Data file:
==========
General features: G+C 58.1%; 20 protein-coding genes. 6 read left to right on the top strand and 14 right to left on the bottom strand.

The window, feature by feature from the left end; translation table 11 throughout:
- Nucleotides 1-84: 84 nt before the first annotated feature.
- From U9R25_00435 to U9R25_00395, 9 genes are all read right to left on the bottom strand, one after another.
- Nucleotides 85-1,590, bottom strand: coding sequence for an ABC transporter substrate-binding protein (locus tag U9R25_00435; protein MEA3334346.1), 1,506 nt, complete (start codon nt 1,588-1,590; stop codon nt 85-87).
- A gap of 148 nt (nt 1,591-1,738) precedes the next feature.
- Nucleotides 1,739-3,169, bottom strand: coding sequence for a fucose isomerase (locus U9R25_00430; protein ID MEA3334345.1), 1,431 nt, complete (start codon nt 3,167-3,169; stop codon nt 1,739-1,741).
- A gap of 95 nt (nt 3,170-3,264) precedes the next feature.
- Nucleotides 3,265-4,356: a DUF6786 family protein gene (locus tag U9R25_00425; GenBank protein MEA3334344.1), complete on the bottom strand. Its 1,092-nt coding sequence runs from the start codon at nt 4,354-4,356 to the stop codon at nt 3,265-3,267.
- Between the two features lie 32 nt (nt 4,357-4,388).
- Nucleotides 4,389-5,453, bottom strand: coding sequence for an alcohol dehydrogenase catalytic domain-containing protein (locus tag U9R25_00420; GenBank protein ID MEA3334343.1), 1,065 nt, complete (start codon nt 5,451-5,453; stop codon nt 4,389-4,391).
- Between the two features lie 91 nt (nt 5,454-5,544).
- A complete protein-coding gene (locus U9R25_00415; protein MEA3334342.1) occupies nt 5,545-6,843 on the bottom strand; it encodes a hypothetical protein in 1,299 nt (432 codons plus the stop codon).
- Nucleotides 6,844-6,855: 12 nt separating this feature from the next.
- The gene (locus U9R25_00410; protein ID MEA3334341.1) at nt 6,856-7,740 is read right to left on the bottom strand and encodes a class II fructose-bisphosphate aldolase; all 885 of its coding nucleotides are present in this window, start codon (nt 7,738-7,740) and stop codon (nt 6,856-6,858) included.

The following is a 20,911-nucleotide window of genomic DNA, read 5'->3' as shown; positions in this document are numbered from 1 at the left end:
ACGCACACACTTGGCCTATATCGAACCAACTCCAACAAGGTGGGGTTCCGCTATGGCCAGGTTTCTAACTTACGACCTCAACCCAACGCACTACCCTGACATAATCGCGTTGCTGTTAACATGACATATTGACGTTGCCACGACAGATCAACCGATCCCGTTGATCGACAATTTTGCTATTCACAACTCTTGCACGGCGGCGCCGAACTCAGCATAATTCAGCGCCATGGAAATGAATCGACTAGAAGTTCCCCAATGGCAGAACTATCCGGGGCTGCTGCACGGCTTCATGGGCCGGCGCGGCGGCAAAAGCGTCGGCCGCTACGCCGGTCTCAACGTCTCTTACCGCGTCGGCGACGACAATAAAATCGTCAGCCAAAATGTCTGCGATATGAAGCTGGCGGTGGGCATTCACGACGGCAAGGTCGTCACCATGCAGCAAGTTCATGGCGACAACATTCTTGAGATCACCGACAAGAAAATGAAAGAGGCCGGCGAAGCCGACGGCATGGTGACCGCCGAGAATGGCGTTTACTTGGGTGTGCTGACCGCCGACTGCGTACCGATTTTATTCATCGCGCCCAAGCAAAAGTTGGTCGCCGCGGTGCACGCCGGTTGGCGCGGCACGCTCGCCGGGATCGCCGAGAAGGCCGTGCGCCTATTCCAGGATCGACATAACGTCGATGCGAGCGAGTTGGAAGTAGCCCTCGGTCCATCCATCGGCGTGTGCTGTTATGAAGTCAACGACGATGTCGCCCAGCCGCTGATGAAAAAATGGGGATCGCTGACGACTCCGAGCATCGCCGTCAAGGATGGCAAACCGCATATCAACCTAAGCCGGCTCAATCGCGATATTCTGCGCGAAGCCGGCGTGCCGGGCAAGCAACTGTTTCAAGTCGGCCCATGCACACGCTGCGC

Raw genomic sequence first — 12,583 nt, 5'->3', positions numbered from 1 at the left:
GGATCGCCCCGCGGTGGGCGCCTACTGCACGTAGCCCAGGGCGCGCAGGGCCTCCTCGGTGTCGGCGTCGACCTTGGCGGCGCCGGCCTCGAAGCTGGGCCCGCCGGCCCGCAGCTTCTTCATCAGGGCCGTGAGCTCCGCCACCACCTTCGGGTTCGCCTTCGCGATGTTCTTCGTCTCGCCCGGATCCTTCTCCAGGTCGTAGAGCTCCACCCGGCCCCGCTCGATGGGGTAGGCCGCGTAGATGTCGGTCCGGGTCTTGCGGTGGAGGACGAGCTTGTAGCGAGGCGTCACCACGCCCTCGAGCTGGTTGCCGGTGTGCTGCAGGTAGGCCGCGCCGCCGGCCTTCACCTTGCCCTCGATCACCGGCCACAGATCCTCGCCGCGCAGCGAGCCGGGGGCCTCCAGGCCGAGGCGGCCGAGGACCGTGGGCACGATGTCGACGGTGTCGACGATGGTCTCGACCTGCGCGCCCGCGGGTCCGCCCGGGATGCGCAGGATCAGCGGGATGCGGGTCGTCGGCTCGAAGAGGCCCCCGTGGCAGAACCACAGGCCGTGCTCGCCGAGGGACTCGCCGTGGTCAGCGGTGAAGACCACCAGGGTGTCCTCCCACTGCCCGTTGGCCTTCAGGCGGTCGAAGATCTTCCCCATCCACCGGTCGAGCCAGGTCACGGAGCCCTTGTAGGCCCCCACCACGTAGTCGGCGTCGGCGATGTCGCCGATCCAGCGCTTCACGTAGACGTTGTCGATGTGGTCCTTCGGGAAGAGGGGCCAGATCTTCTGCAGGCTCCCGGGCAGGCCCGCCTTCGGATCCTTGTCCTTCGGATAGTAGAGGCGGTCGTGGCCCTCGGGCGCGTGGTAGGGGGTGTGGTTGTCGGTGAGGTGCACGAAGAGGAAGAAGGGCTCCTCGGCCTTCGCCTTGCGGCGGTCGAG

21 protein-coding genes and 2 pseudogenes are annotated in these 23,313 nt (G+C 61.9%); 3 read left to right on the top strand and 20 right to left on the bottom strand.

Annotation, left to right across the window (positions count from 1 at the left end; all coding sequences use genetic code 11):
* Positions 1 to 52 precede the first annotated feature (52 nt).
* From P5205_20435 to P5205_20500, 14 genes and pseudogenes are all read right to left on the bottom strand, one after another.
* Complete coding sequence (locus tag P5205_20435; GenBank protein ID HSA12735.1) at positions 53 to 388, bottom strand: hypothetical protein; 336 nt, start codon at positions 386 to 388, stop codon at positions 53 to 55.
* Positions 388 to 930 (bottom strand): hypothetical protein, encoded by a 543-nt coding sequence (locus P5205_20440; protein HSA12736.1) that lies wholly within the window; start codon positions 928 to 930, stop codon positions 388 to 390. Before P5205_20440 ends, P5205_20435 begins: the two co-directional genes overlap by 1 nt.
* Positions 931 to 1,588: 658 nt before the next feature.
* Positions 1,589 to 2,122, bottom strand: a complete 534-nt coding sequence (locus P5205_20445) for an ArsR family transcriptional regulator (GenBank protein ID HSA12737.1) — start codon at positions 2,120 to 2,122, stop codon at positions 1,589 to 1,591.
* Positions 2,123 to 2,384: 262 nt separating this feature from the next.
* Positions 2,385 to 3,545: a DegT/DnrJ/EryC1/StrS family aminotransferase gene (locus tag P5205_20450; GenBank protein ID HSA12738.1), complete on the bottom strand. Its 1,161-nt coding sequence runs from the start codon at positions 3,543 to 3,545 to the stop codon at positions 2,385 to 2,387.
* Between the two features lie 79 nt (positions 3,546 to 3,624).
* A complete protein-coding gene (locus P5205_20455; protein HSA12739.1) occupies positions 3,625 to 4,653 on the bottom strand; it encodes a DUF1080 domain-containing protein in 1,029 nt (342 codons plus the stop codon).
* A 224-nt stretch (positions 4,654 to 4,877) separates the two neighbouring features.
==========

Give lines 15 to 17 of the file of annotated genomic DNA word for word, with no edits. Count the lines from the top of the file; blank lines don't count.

- The gene (locus U9R25_00410; protein ID MEA3334341.1) at nt 6,856-7,740 is read right to left on the bottom strand and encodes a class II fructose-bisphosphate aldolase; all 885 of its coding nucleotides are present in this window, start codon (nt 7,738-7,740) and stop codon (nt 6,856-6,858) included.

The following is a 20,911-nucleotide window of genomic DNA, read 5'->3' as shown; positions in this document are numbered from 1 at the left end:
ACGCACACACTTGGCCTATATCGAACCAACTCCAACAAGGTGGGGTTCCGCTATGGCCAGGTTTCTAACTTACGACCTCAACCCAACGCACTACCCTGACATAATCGCGTTGCTGTTAACATGACATATTGACGTTGCCACGACAGATCAACCGATCCCGTTGATCGACAATTTTGCTATTCACAACTCTTGCACGGCGGCGCCGAACTCAGCATAATTCAGCGCCATGGAAATGAATCGACTAGAAGTTCCCCAATGGCAGAACTATCCGGGGCTGCTGCACGGCTTCATGGGCCGGCGCGGCGGCAAAAGCGTCGGCCGCTACGCCGGTCTCAACGTCTCTTACCGCGTCGGCGACGACAATAAAATCGTCAGCCAAAATGTCTGCGATATGAAGCTGGCGGTGGGCATTCACGACGGCAAGGTCGTCACCATGCAGCAAGTTCATGGCGACAACATTCTTGAGATCACCGACAAGAAAATGAAAGAGGCCGGCGAAGCCGACGGCATGGTGACCGCCGAGAATGGCGTTTACTTGGGTGTGCTGACCGCCGACTGCGTACCGATTTTATTCATCGCGCCCAAGCAAAAGTTGGTCGCCGCGGTGCACGCCGGTTGGCGCGGCACGCTCGCCGGGATCGCCGAGAAGGCCGTGCGCCTATTCCAGGATCGACATAACGTCGATGCGAGCGAGTTGGAAGTAGCCCTCGGTCCATCCATCGGCGTGTGCTGTTATGAAGTCAACGACGATGTCGCCCAGCCGCTGATGAAAAAATGGGGATCGCTGACGACTCCGAGCATCGCCGTCAAGGATGGCAAACCGCATATCAACCTAAGCCGGCTCAATCGCGATATTCTGCGCGAAGCCGGCGTGCCGGGCAAGCAACTGTTTCAAGTCGGCCCATGCACACGCTGCGC